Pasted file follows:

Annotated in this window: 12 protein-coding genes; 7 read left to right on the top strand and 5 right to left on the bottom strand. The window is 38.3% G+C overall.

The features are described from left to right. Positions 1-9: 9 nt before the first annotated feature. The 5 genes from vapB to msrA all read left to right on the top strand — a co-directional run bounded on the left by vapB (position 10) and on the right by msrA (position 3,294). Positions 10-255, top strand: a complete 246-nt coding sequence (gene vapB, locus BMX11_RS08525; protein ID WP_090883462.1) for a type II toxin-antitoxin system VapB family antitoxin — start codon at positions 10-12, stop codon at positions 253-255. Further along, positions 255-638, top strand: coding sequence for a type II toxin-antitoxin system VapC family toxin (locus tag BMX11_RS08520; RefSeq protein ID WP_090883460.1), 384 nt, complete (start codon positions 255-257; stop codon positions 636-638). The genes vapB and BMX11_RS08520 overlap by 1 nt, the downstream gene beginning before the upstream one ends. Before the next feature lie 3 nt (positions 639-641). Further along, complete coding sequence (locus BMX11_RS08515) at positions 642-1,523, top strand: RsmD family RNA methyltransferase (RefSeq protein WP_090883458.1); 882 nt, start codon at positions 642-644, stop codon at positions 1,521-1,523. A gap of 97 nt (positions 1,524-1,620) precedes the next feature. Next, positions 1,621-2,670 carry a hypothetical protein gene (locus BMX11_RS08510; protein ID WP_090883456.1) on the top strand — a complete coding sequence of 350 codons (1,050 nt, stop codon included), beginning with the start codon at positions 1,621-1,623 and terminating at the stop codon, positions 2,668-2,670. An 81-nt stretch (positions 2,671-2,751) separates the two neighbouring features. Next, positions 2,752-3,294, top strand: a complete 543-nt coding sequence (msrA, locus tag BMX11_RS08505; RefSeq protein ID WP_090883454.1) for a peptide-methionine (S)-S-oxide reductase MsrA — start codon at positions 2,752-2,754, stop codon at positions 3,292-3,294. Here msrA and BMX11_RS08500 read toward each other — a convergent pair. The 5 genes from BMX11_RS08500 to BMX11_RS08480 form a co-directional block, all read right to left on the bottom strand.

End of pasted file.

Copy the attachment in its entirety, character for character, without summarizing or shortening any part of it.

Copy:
Annotated in this window: 12 protein-coding genes; 7 read left to right on the top strand and 5 right to left on the bottom strand. The window is 38.3% G+C overall.

The features are described from left to right. Positions 1-9: 9 nt before the first annotated feature. The 5 genes from vapB to msrA all read left to right on the top strand — a co-directional run bounded on the left by vapB (position 10) and on the right by msrA (position 3,294). Positions 10-255, top strand: a complete 246-nt coding sequence (gene vapB, locus BMX11_RS08525; protein ID WP_090883462.1) for a type II toxin-antitoxin system VapB family antitoxin — start codon at positions 10-12, stop codon at positions 253-255. Further along, positions 255-638, top strand: coding sequence for a type II toxin-antitoxin system VapC family toxin (locus tag BMX11_RS08520; RefSeq protein ID WP_090883460.1), 384 nt, complete (start codon positions 255-257; stop codon positions 636-638). The genes vapB and BMX11_RS08520 overlap by 1 nt, the downstream gene beginning before the upstream one ends. Before the next feature lie 3 nt (positions 639-641). Further along, complete coding sequence (locus BMX11_RS08515) at positions 642-1,523, top strand: RsmD family RNA methyltransferase (RefSeq protein WP_090883458.1); 882 nt, start codon at positions 642-644, stop codon at positions 1,521-1,523. A gap of 97 nt (positions 1,524-1,620) precedes the next feature. Next, positions 1,621-2,670 carry a hypothetical protein gene (locus BMX11_RS08510; protein ID WP_090883456.1) on the top strand — a complete coding sequence of 350 codons (1,050 nt, stop codon included), beginning with the start codon at positions 1,621-1,623 and terminating at the stop codon, positions 2,668-2,670. An 81-nt stretch (positions 2,671-2,751) separates the two neighbouring features. Next, positions 2,752-3,294, top strand: a complete 543-nt coding sequence (msrA, locus tag BMX11_RS08505; RefSeq protein ID WP_090883454.1) for a peptide-methionine (S)-S-oxide reductase MsrA — start codon at positions 2,752-2,754, stop codon at positions 3,292-3,294. Here msrA and BMX11_RS08500 read toward each other — a convergent pair. The 5 genes from BMX11_RS08500 to BMX11_RS08480 form a co-directional block, all read right to left on the bottom strand.